Last updated on October 25, 2020
I recently tallied up the average number of hours I am out of the house doing recreation this year. This does not count this year’s hottest social event, mainly, going to a store and waiting for the kind people to load my vehicle with my goods so that I don’t have to risk going inside the store. With heart disease, I want to keep the endothelial cells of my arterial walls as intact as possible. With as much as COVID-19 loves to tear that up like a hockey rink, well, I can’t afford much risk-taking.
But yeah, the number was shocking for a guy who is never at home save the dinner hours, rarely on the weekends, and sometimes for weeks at a time on a normal year. I’ve been out of the house only 7% of the time during any given 7 day week. Much of it spent in one room. After I double-checked my math I was like, damn, no wonder I’ve struggled with depression as much as I have this year. I am making plans to alter as you’ll read toward the end of the post if I keep your interest long enough – and don’t offend you in the process (it’s happend).
With all of this solitude, I had to get creative on how to get out of the house to be outdoors this year. Mainly, Saturday through Sundays for about 12 to 18 hours when my husband let me borrow his car for trips out to Great Seal State Park to go camping overnights. It was not until culinary boredom set in that I broke down and bought a cheap Coleman Classic two-burner propane stove. While this was possibly my last trip out there for the year, I gotta say, damn! This thing opens up all sorts of cooking possibilities for 2021.
I had a bunch of broccoli greens, a poblano pepper, some salmon, and corn grits from Yellowbird Foodshed staring me in the face for a week now. So, upon searching, I found the following recipes online which inspired last night’s dinner. It was probably one of the best things I’ve cooked both at camp, and possibly back home, all season. Highly recommended.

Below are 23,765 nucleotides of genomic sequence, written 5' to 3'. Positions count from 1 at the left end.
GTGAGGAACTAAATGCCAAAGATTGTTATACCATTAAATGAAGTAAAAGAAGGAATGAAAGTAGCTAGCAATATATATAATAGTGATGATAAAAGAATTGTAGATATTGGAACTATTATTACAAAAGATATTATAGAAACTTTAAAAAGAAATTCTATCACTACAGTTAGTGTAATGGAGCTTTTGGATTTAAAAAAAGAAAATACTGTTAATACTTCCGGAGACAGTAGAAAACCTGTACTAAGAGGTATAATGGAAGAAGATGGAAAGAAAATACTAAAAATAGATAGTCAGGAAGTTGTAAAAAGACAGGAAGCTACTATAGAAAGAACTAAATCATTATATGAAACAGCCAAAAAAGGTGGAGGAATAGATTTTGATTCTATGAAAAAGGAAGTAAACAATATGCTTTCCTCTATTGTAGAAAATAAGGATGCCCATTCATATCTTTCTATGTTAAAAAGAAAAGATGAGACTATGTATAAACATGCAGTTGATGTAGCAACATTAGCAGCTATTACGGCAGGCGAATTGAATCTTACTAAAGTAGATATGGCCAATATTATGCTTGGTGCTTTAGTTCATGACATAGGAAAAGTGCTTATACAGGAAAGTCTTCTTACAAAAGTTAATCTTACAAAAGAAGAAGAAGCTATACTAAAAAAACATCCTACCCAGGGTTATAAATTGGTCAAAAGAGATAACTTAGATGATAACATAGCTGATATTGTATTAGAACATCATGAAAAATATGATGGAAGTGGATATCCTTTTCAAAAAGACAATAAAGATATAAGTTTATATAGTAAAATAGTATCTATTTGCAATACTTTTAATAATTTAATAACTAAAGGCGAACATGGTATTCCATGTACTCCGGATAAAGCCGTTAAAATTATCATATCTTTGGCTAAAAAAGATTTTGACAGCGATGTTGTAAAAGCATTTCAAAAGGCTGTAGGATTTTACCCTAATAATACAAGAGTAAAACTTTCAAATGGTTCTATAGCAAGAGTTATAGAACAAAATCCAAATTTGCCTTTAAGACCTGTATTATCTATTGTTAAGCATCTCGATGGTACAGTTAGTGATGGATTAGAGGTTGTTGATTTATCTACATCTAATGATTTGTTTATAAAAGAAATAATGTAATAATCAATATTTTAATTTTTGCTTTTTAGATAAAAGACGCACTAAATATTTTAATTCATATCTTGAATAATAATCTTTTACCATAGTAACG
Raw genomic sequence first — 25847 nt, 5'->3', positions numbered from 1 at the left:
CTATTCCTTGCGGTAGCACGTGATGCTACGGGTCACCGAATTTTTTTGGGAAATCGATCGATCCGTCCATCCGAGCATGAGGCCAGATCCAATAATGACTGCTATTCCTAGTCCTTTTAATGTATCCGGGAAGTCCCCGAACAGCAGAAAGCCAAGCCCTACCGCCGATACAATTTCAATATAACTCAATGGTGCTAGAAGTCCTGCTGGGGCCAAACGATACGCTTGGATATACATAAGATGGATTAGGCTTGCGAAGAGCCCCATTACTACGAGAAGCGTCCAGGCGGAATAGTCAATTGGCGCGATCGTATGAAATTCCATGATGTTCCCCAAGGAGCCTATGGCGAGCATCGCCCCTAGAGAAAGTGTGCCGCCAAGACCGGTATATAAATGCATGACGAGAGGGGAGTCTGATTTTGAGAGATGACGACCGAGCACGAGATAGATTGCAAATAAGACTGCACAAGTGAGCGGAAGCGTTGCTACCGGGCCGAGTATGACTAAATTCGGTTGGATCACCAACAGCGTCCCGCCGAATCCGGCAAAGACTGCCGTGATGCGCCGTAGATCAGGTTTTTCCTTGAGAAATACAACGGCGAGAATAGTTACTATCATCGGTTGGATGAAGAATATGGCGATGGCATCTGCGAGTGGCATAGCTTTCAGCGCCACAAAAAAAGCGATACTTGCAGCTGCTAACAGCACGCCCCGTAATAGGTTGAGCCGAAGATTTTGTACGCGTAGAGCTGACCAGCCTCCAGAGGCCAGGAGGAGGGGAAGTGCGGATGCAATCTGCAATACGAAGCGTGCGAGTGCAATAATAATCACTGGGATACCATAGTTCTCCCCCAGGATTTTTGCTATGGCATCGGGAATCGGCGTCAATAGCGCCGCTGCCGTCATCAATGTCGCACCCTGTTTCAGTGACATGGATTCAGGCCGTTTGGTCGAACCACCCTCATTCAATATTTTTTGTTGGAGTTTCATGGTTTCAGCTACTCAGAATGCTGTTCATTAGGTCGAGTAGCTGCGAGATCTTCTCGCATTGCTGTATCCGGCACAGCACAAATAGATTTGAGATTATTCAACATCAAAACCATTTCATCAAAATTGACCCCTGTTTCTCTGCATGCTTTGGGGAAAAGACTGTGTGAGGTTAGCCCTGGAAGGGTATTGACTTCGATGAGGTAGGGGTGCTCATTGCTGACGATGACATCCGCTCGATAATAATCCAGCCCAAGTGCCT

And yeah, I said this was probably my last trip out there this year. So what next? Well, I have a series of Ohio based backpacking trails I want to get back onto as the weather goes south. When summer loses its grip on fall or vice versa, the trails typically thin down as people start to hibernate for the coming winter season. That’s my hope anyway. While, digitally, I am anything but alone these days, physically, I may as well be a shut-in. It’s weird. And, I won’t lie, it’s caused me some measure of emotional distress this year. But I’m doing what I can to cope. Camping, cooking and, with any luck, a return to backpacking will help to continue to keep my heart just this side of the darkness. Off the bottle, as drinks are for celebration. 2020 continues to be devoid of reasons to celebrate so far and self-medication is no medicine at all. As we move onto the footsteps of the colder icy months ahead, backpacking should be a little easier to navigate than earlier this summer when I was shocked at how pregnants and overrun the trails actually were with stir-crazy people like myself. That was the moment I zeroed in on tiny little Great Seal State Park.
So it’ll be a return to trail food, which I will gladly sacrifice to go on those long walks in the woods that I’ve sorely missed in 2020. I hope that 2021 brings brighter news than this mishandled American horror show we’ve all had to endure (at best) or end up as casualties of the virus fight while the highest levels of American leadership fled, like cowards, while blaming the experts for doing what they do best. Shit that would have helped. We deserve, and the world deserves, so much better.
I choose to go hiking. I voted early, only once and legally as opposed to what Trump told his followers to do. I take comfort knowing that my vote was accepted and is now going to be counted. This is what I can do. Please do your part and vote.